I was ready to round up my frequently asked question series when a reader asked this extremely important question on my post about evaluating medical causes of behavior – she asked, “What about mental health disorders?” Although this isn’t technically a frequently asked question, it’s a tough one and an important one. I was immediately reminded of a post I wrote a few year back on Depression and Autism. I reread it this morning and it almost immediately took me back to that point in my teaching career. To say it was challenging is an understatement. I was completely physically and mentally exhausted working with this student who had that beyond difficult dual diagnosis. The rule governed and rigid aspects of his autism diagnosis were all completely apparent in the way his depression manifested. I cried a lot of tears that year (as did that student and his parents). But I think we really were able to work together as a team with the best interest of this young man.
I absolutely by no means an expert in the world of mental health disorders. So my advice will be have an annoying pattern to it – consult the experts, consult the experts, consult the experts. You need a team approach more than ever with these situations. And the will extend beyond the walls of your school. Reach out consistently to your student’s parents. They are your liaison and connection to the student’s outside doctors and psychologist who can be valuable resources for you. Get consent to communicate with you student’s outside physicians.
One area we can be very helpful in is sharing our data. Students with a mental health disorder may be a range of medications and doctors may be working to figure out the correct combination or dose of those medications. Providing our data can be helpful to show the effect these medications may be having on the student.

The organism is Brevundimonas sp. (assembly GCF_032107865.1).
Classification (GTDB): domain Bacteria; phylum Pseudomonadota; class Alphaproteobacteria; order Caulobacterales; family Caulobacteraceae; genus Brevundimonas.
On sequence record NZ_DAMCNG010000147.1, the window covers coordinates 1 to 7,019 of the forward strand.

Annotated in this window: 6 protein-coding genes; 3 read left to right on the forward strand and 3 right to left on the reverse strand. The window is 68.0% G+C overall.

It is also helpful to thoroughly track the potential triggers for behaviors. The triggers may be an environmental event that causes in an increase in aggressive, disruptive, or maladaptive behaviors. When there is no clear trigger or the antecedents change frequently or are inconsistent – that could be a clear cue that the behavior is due to challenges related to the mental health disorder. Communicate this with doctors as well as frequency of the behaviors (how often behaviors occur each day and at what magnitude).
Give lots of breaks and have a lot of empathy. From my few years working with the student with autism and depression, I found that frequent access to breaks made a big difference for him. I also really tried to look at things from his perspective a lot. Not that I didn’t try to do that with all of my students, but for him, figuring out interventions and strategies that worked required a lot more creativity and thinking outside the box. I spent a lot of hours talking with the parents. Sometimes they just wanted to vent or cry. And I let them. I knew they needed an outlet and someone to talk to and I was happy they felt comfortable enough with me to open up.